Research finds that sharing space does more than just trim costs for nonprofit organizations
Co-location improves access for clients and boosts efficiency and staff morale.
TROY, Mich. – When the Michigan Nonprofit Association, Michigan Association of United Ways and the Food Bank Council of Michigan move into new quarters in the state capital this fall (2011), they will be part of a growing trend: nonprofits co-locating under one roof. The nonprofits’ headquarters in Lansing, Mich., will be among more than 250 such centers in the United States and Canada.
Although it’s intuitive to think such sharing conserves resources, there has been a dearth of quantifiable evidence on the effectiveness and efficiency of multitenant nonprofit centers.
A leader in developing and modeling innovative practices in nonprofit infrastructure, Tides looked at the environmental and economic benefits of shared facilities. Tides also examined co-location’s impact on organizations’ effectiveness and on communities, said China Brotsky, senior vice president.
Co-location centers come in all shapes and sizes. Some provide support such as bookkeeping, information technology and print and mail services in addition to office space. Brotsky cites a few examples:
- Arts Court in Ontario is a historic landmark building owned by the local municipality. A hub for Ottawa artists and audiences, Arts Court is home to a consortium of 26 arts and cultural organizations that save thousands of dollars a month in rent by sharing office and rehearsal space.
- The Alliance Center in Denver is home to 27 nonprofits. Half of those tenants work in the environmental field. The center and its tenants have helped pass more than 100 pieces of sustainability-related state legislation in just two years.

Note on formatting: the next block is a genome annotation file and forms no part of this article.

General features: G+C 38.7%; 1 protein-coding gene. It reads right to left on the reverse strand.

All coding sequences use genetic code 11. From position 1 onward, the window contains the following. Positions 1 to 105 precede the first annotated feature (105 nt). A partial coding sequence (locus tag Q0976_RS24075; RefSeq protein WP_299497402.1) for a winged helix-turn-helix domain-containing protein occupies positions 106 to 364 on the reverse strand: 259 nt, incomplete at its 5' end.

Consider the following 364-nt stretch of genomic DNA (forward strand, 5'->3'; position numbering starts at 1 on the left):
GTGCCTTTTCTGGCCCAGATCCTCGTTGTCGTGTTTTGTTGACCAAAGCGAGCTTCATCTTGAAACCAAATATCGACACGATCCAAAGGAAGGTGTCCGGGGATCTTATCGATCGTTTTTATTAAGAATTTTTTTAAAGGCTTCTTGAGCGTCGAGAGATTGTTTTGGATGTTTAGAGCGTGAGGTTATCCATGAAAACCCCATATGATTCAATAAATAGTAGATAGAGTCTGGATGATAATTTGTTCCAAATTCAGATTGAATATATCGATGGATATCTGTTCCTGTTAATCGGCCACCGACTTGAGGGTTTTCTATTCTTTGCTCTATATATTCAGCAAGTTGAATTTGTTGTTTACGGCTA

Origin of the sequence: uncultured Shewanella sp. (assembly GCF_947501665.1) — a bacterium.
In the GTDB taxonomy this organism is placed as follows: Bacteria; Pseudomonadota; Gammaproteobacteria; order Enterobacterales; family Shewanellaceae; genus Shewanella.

- Children & Family Services Center in Charlotte, N.C., is a nonprofit center with 11 organizations co-located to better serve the children and families. In addition to coordinating services, the center has expanded into shared back-office services including information technology, human resources and finance staff.
The NCN surveyed 150 shared nonprofit centers, interviewed the leaders of 15, held focus groups, wrote case studies and surveyed tenants of shared centers. Of the nonprofits surveyed, 86 percent said co-location had increased their effectiveness and efficiency, 68 percent said it enhanced their ability to achieve their mission, 65 percent reported increased staff morale, 49 percent had more revenue and 80 percent said clients had an easier time accessing services, Brotsky reported.
“NCN is using the data to identify the key characteristics of high-performing collaborative centers and create benchmarks for existing and proposed centers,” she said.
“We’ve also created a toolkit to help nonprofit centers be more concrete about goals, assess their impact on the community and provide a structured way to obtain tenants’ feedback,” Brotsky said.
The Kresge Foundation’s Human Services Program awarded a $150,000 grant to support the work.
The toolkit, study findings and training resources is available on the Kresge and NCN websites.
“Kresge has had a long history of providing support for infrastructure,” said Kresge Human Services Program Officer Tamitha Walker. “The study of nonprofit centers is part of the Kresge Human Services Program’s effort to identify promising practices, improve service delivery and support efforts that help low-income individuals and families escape poverty.”
Armed with NCN’s findings, Walker predicted the sector will be able to demonstrate the economic and community benefits of investments in a single facility that serves multiple organizations and missions.
“As we invest in these collaborative spaces, we hope to seed sustainable infrastructure that enhances the long-term effectiveness of services for communities in need,” she said. “We hope to advance research that builds knowledge of effective practices among human-service practitioners and their public-sector and philanthropic funders.”